As a consequence its recession would be magnified and the Scottish government could do little to avoid the damage.
With its own currency, the Scottish government would always be able to implement counter-cyclical fiscal policy to offset any recessionary forces coming from the south via its close trade connection with Britain.
Take another example.
Imagine the British trade deficit increases and the pound starts to depreciate. Given that Scotland would be using the British currency, its price level would be dependent, in part, on British exchange rate movements.
So Scotland would be forced to import inflation via the British pound depreciation despite nothing fundamentally changing in terms of its own unit costs. This is purely because it chose to forego the benefits of its own currency.
As we will see these examples would make a mockery of the ‘Fiscal Tests’ the Growth Commission proposes as the hurdle that Scotland should pass if it wanted to introduce its own currency.
Further, Scotland would have to take UK interest rates as given (so no room to create incentives or disincentives for financial flows) and nominal movements in the pound would drive Scotland’s real exchange rate, which is the accepted indicator of international competitiveness.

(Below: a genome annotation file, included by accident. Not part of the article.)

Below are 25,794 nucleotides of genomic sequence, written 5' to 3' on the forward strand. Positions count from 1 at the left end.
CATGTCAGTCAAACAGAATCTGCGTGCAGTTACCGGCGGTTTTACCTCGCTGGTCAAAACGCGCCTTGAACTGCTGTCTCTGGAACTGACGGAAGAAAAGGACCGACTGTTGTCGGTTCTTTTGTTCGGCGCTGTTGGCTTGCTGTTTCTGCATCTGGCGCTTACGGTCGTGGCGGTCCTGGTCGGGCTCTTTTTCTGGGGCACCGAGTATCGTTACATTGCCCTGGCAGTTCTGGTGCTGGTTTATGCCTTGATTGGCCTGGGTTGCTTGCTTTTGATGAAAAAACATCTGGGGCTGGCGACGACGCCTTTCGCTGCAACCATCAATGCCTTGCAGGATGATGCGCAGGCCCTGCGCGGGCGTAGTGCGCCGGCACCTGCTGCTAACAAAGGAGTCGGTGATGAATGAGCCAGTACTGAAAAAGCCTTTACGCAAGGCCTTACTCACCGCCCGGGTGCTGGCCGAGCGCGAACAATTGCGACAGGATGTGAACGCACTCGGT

There are situations where importing such dynamics from Britain would be favourable but there are also many situations where they would destabilise the Scottish economy.
You could imagine a situation, for example, where productivity growth in the British economy was accompanied by favourable capital inflow which was pushing sterling up in foreign exchange markets.
There was no coincident productivity growth in Scotland.
As a result, Scotland’s real exchange rate would rise and its international competitiveness would decline, while the productivity growth in Britain would offset the loss of competitiveness via the nominal exchange rate increase.
Further, the interest rate environment is clearly determined by what the Bank of England deemed to be suitable for advancing its agenda, which certainly would not include any consideration of the impact of different interest rate choices on Scotland.
Why does this matter?
If the economic cycles of the two nations start moving in different directions, then being forced to adopt interest rates that are designed for the current state of the UK economy will result in ‘pro-cyclical’ policies being implemented in Scotland.